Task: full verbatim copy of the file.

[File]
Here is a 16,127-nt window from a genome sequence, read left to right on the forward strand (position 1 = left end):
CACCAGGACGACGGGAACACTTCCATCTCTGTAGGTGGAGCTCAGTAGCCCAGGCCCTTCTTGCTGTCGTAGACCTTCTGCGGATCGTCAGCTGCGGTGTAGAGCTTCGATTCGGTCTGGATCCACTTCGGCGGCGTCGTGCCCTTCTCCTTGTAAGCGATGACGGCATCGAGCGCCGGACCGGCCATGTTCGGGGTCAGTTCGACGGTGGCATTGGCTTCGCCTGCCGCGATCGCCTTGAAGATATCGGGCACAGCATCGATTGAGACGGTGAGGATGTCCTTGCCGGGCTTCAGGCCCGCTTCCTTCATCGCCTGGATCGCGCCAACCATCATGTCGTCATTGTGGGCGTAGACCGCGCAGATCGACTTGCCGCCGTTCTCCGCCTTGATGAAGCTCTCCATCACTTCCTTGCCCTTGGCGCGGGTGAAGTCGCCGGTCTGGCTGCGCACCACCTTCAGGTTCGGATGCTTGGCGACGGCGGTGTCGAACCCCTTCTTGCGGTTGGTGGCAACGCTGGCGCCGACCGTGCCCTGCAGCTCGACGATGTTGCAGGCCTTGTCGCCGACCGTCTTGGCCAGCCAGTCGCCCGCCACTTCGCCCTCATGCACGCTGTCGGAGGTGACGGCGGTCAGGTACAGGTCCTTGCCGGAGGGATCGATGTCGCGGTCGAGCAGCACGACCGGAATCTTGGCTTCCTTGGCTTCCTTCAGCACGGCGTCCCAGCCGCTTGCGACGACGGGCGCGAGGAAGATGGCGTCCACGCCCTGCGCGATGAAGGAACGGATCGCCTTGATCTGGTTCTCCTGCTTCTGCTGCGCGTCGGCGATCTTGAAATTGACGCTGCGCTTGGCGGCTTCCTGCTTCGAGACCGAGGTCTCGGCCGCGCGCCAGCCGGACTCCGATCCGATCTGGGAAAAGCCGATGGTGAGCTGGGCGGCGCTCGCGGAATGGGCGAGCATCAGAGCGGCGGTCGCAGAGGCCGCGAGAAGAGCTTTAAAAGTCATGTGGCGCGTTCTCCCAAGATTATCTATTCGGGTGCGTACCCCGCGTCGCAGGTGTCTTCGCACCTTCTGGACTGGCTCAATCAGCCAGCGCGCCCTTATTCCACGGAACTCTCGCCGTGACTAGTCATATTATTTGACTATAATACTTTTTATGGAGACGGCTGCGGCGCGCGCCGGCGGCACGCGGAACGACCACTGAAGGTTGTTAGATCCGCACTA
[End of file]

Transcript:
Here is a 16,127-nt window from a genome sequence, read left to right on the forward strand (position 1 = left end):
CACCAGGACGACGGGAACACTTCCATCTCTGTAGGTGGAGCTCAGTAGCCCAGGCCCTTCTTGCTGTCGTAGACCTTCTGCGGATCGTCAGCTGCGGTGTAGAGCTTCGATTCGGTCTGGATCCACTTCGGCGGCGTCGTGCCCTTCTCCTTGTAAGCGATGACGGCATCGAGCGCCGGACCGGCCATGTTCGGGGTCAGTTCGACGGTGGCATTGGCTTCGCCTGCCGCGATCGCCTTGAAGATATCGGGCACAGCATCGATTGAGACGGTGAGGATGTCCTTGCCGGGCTTCAGGCCCGCTTCCTTCATCGCCTGGATCGCGCCAACCATCATGTCGTCATTGTGGGCGTAGACCGCGCAGATCGACTTGCCGCCGTTCTCCGCCTTGATGAAGCTCTCCATCACTTCCTTGCCCTTGGCGCGGGTGAAGTCGCCGGTCTGGCTGCGCACCACCTTCAGGTTCGGATGCTTGGCGACGGCGGTGTCGAACCCCTTCTTGCGGTTGGTGGCAACGCTGGCGCCGACCGTGCCCTGCAGCTCGACGATGTTGCAGGCCTTGTCGCCGACCGTCTTGGCCAGCCAGTCGCCCGCCACTTCGCCCTCATGCACGCTGTCGGAGGTGACGGCGGTCAGGTACAGGTCCTTGCCGGAGGGATCGATGTCGCGGTCGAGCAGCACGACCGGAATCTTGGCTTCCTTGGCTTCCTTCAGCACGGCGTCCCAGCCGCTTGCGACGACGGGCGCGAGGAAGATGGCGTCCACGCCCTGCGCGATGAAGGAACGGATCGCCTTGATCTGGTTCTCCTGCTTCTGCTGCGCGTCGGCGATCTTGAAATTGACGCTGCGCTTGGCGGCTTCCTGCTTCGAGACCGAGGTCTCGGCCGCGCGCCAGCCGGACTCCGATCCGATCTGGGAAAAGCCGATGGTGAGCTGGGCGGCGCTCGCGGAATGGGCGAGCATCAGAGCGGCGGTCGCAGAGGCCGCGAGAAGAGCTTTAAAAGTCATGTGGCGCGTTCTCCCAAGATTATCTATTCGGGTGCGTACCCCGCGTCGCAGGTGTCTTCGCACCTTCTGGACTGGCTCAATCAGCCAGCGCGCCCTTATTCCACGGAACTCTCGCCGTGACTAGTCATATTATTTGACTATAATACTTTTTATGGAGACGGCTGCGGCGCGCGCCGGCGGCACGCGGAACGACCACTGAAGGTTGTTAGATCCGCACTA